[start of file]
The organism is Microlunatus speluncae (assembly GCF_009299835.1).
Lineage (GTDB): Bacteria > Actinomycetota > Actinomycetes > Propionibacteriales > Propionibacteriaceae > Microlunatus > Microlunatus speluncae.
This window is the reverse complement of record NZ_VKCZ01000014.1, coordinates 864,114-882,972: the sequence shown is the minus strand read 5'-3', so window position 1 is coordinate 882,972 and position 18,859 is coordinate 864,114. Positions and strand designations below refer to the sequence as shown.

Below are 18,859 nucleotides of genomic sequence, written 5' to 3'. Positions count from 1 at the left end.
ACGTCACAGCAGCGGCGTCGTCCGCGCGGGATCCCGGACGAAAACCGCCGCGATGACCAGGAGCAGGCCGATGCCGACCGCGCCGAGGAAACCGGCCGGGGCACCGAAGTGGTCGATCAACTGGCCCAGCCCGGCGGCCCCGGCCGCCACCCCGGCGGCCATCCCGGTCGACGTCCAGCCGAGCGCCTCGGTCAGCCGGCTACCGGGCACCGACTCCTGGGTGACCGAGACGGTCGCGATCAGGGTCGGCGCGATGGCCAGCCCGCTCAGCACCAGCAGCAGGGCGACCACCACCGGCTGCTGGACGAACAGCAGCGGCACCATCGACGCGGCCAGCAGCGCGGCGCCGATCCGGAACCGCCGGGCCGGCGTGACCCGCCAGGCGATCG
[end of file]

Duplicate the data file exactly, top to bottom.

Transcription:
The organism is Microlunatus speluncae (assembly GCF_009299835.1).
Lineage (GTDB): Bacteria > Actinomycetota > Actinomycetes > Propionibacteriales > Propionibacteriaceae > Microlunatus > Microlunatus speluncae.
This window is the reverse complement of record NZ_VKCZ01000014.1, coordinates 864,114-882,972: the sequence shown is the minus strand read 5'-3', so window position 1 is coordinate 882,972 and position 18,859 is coordinate 864,114. Positions and strand designations below refer to the sequence as shown.

Below are 18,859 nucleotides of genomic sequence, written 5' to 3'. Positions count from 1 at the left end.
ACGTCACAGCAGCGGCGTCGTCCGCGCGGGATCCCGGACGAAAACCGCCGCGATGACCAGGAGCAGGCCGATGCCGACCGCGCCGAGGAAACCGGCCGGGGCACCGAAGTGGTCGATCAACTGGCCCAGCCCGGCGGCCCCGGCCGCCACCCCGGCGGCCATCCCGGTCGACGTCCAGCCGAGCGCCTCGGTCAGCCGGCTACCGGGCACCGACTCCTGGGTGACCGAGACGGTCGCGATCAGGGTCGGCGCGATGGCCAGCCCGCTCAGCACCAGCAGCAGGGCGACCACCACCGGCTGCTGGACGAACAGCAGCGGCACCATCGACGCGGCCAGCAGCGCGGCGCCGATCCGGAACCGCCGGGCCGGCGTGACCCGCCAGGCGATCG